Donald's Encyclopedia of Popular Music



UK rock band formed c.1965, became top rock act: Syd Barrett, vocals, guitar, replaced by David Gilmour (b 6 March 1944, Cambridge), guitar; Roger Waters (b 6 September 1944, Cambridge), bass, vocals; Nick Mason (b 27 January 1945, Birmingham), drums; Richard (Rick) Wright (b 28 July 1943, Hatch End, London; d 15 September 2008), keyboards. Barrett and Waters knew each other from their home town; Waters played in the vaguely jazz-rock Architectural Abdabs with Mason and Wright while he was studying in London; Barrett joined, renamed them the Pink Floyd Sound after bluesmen Pink Anderson (b 12 February 1900, Laurens SC; d 12 October 1974, Spartenburg; recorded for Riverside '50, Prestige '60-2) and Floyd Council (b 2 September 1911, Chapel Hill NC; d c June 1976, Sanford; aka 'Dipperboy', 'Devil's Daddy-In-Law'; sides for ARC '37). Barrett also provided Pink Floyd's early repertoire and direction, with a unique mixture of nursery rhymes, blues, music hall and psychedelia. They played a benefit at Alexandra Palace '67 for the underground paper International Times (IT), the first UK band to use light shows and to project slides as they played; their debut single was Barrett's typically quirky 'Arnold Layne', about a transvestite, produced by Joe Boyd, banned by the BBC. The debut LP The Piper At The Gates Of Dawn '67 took its title from a chapter in The Wind In The Willows, with ten of the eleven songs Barrett's; but by early '68 he struggled to cope, perhaps because he was ingesting LSD every day (but see his entry).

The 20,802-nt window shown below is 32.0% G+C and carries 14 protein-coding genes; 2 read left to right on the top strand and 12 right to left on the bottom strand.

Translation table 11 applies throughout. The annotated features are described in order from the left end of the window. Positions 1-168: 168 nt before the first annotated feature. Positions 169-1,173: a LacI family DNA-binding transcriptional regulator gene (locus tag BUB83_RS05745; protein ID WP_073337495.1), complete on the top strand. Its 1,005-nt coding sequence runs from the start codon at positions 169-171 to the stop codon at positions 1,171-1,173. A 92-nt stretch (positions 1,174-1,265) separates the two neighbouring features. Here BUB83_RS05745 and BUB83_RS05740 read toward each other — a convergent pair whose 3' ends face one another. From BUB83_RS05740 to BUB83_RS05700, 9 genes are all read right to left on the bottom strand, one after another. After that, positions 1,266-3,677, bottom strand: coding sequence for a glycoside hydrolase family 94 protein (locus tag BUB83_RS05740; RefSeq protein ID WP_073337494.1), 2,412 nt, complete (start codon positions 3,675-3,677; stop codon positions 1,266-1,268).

Gilmour joined, and the quintet struggled on for a few weeks before Barrett's hospitalization. Barrett subsequently began quietly recording bits and pieces. Waters and Gilmour helped with production of Barrett's solo albums; meanwhile the quartet with Gilmour released A Saucerful Of Secrets '68, marking Waters' ascendance, with only one Barrett song, 'Jugband Blues'. (An unrecorded song from this period allegedly consisted of Barrett strumming chords at random and asking, 'Have you got it yet?') 'See Emily Play' also had chart success '67, but losing Barrett's skill at slices of single-length psychedelia, to say nothing of his sense of humour, the second LP concentrated on hallmark lengthy, spacey epics such as the title track and 'Let There Be More Light'. More '69 was a soundtrack, a direction they wanted to take; their ambition was to score Kubrick's 2001: A Space Odyssey, but instead they contributed to Antonioni's Zabriskie Point '70. Ummagumma '69 was a two-disc set, half live and half solo work from all four; Waters collaborated on a soundtrack for The Body '70 with Ron Geesin, who worked with Floyd on Atom Heart Mother '70, the title track with the John Aldiss Choir taking an entire side, with experimental brass and stereo effects: it was their first no. 1 LP UK, no. 55 USA. Meddle '71 had 'Echoes' again occupying an entire side; Obscured By Clouds '72 was music from the French film The Valley (Robert Christgau wrote, 'The movie got buried, now skip the soundtrack').